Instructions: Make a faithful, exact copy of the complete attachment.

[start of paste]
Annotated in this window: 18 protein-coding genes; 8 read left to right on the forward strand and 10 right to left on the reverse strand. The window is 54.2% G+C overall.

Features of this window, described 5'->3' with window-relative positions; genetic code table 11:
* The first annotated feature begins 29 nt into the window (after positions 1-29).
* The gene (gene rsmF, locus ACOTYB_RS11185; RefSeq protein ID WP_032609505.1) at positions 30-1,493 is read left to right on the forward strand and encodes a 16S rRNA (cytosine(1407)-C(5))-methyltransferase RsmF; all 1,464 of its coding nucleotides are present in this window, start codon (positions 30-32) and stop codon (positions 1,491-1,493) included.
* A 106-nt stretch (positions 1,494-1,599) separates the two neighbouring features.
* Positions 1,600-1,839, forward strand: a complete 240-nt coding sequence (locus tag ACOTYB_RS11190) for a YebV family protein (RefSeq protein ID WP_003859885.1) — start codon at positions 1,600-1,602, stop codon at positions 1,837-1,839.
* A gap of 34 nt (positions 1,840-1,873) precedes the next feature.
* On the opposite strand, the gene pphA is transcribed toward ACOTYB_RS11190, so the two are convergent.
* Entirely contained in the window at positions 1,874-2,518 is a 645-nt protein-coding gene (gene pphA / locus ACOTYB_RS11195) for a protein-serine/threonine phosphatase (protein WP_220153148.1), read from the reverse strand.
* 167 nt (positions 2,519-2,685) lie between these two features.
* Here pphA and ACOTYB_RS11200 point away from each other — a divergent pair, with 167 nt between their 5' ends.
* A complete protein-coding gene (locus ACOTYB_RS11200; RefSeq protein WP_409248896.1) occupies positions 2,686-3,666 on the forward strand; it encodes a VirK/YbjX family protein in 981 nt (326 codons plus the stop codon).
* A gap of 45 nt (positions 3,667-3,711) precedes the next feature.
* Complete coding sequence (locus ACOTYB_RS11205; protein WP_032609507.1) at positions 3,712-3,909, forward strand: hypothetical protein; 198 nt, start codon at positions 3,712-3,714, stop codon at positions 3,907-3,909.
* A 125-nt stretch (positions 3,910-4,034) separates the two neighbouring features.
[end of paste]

Annotated in this window: 18 protein-coding genes; 8 read left to right on the forward strand and 10 right to left on the reverse strand. The window is 54.2% G+C overall.

Features of this window, described 5'->3' with window-relative positions; genetic code table 11:
* The first annotated feature begins 29 nt into the window (after positions 1-29).
* The gene (gene rsmF, locus ACOTYB_RS11185; RefSeq protein ID WP_032609505.1) at positions 30-1,493 is read left to right on the forward strand and encodes a 16S rRNA (cytosine(1407)-C(5))-methyltransferase RsmF; all 1,464 of its coding nucleotides are present in this window, start codon (positions 30-32) and stop codon (positions 1,491-1,493) included.
* A 106-nt stretch (positions 1,494-1,599) separates the two neighbouring features.
* Positions 1,600-1,839, forward strand: a complete 240-nt coding sequence (locus tag ACOTYB_RS11190) for a YebV family protein (RefSeq protein ID WP_003859885.1) — start codon at positions 1,600-1,602, stop codon at positions 1,837-1,839.
* A gap of 34 nt (positions 1,840-1,873) precedes the next feature.
* On the opposite strand, the gene pphA is transcribed toward ACOTYB_RS11190, so the two are convergent.
* Entirely contained in the window at positions 1,874-2,518 is a 645-nt protein-coding gene (gene pphA / locus ACOTYB_RS11195) for a protein-serine/threonine phosphatase (protein WP_220153148.1), read from the reverse strand.
* 167 nt (positions 2,519-2,685) lie between these two features.
* Here pphA and ACOTYB_RS11200 point away from each other — a divergent pair, with 167 nt between their 5' ends.
* A complete protein-coding gene (locus ACOTYB_RS11200; RefSeq protein WP_409248896.1) occupies positions 2,686-3,666 on the forward strand; it encodes a VirK/YbjX family protein in 981 nt (326 codons plus the stop codon).
* A gap of 45 nt (positions 3,667-3,711) precedes the next feature.
* Complete coding sequence (locus ACOTYB_RS11205; protein WP_032609507.1) at positions 3,712-3,909, forward strand: hypothetical protein; 198 nt, start codon at positions 3,712-3,714, stop codon at positions 3,907-3,909.
* A 125-nt stretch (positions 3,910-4,034) separates the two neighbouring features.